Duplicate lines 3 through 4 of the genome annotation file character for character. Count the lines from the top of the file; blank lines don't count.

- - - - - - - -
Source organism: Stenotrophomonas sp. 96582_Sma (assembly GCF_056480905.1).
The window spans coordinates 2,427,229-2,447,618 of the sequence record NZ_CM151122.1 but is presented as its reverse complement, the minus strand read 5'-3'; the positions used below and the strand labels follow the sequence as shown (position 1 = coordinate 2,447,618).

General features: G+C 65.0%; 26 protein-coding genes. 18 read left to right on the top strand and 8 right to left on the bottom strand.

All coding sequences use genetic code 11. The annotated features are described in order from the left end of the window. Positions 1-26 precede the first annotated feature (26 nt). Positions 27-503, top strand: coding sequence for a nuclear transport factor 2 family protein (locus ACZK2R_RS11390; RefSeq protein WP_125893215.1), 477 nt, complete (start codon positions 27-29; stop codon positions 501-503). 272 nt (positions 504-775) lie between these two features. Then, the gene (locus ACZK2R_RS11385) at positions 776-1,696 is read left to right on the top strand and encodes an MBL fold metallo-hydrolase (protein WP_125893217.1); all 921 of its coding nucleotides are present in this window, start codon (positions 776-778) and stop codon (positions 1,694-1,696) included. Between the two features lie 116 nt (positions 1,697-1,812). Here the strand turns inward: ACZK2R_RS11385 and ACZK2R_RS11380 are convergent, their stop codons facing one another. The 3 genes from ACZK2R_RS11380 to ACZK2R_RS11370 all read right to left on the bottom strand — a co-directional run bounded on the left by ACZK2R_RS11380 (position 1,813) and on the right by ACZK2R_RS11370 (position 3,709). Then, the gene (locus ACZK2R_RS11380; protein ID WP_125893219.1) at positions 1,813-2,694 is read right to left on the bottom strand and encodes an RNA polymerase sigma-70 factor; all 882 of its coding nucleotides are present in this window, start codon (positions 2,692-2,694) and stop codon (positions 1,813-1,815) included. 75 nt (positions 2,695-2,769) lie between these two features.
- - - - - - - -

General features: G+C 65.0%; 26 protein-coding genes. 18 read left to right on the top strand and 8 right to left on the bottom strand.

All coding sequences use genetic code 11. The annotated features are described in order from the left end of the window. Positions 1-26 precede the first annotated feature (26 nt). Positions 27-503, top strand: coding sequence for a nuclear transport factor 2 family protein (locus ACZK2R_RS11390; RefSeq protein WP_125893215.1), 477 nt, complete (start codon positions 27-29; stop codon positions 501-503). 272 nt (positions 504-775) lie between these two features. Then, the gene (locus ACZK2R_RS11385) at positions 776-1,696 is read left to right on the top strand and encodes an MBL fold metallo-hydrolase (protein WP_125893217.1); all 921 of its coding nucleotides are present in this window, start codon (positions 776-778) and stop codon (positions 1,694-1,696) included. Between the two features lie 116 nt (positions 1,697-1,812). Here the strand turns inward: ACZK2R_RS11385 and ACZK2R_RS11380 are convergent, their stop codons facing one another. The 3 genes from ACZK2R_RS11380 to ACZK2R_RS11370 all read right to left on the bottom strand — a co-directional run bounded on the left by ACZK2R_RS11380 (position 1,813) and on the right by ACZK2R_RS11370 (position 3,709). Then, the gene (locus ACZK2R_RS11380; protein ID WP_125893219.1) at positions 1,813-2,694 is read right to left on the bottom strand and encodes an RNA polymerase sigma-70 factor; all 882 of its coding nucleotides are present in this window, start codon (positions 2,692-2,694) and stop codon (positions 1,813-1,815) included. 75 nt (positions 2,695-2,769) lie between these two features.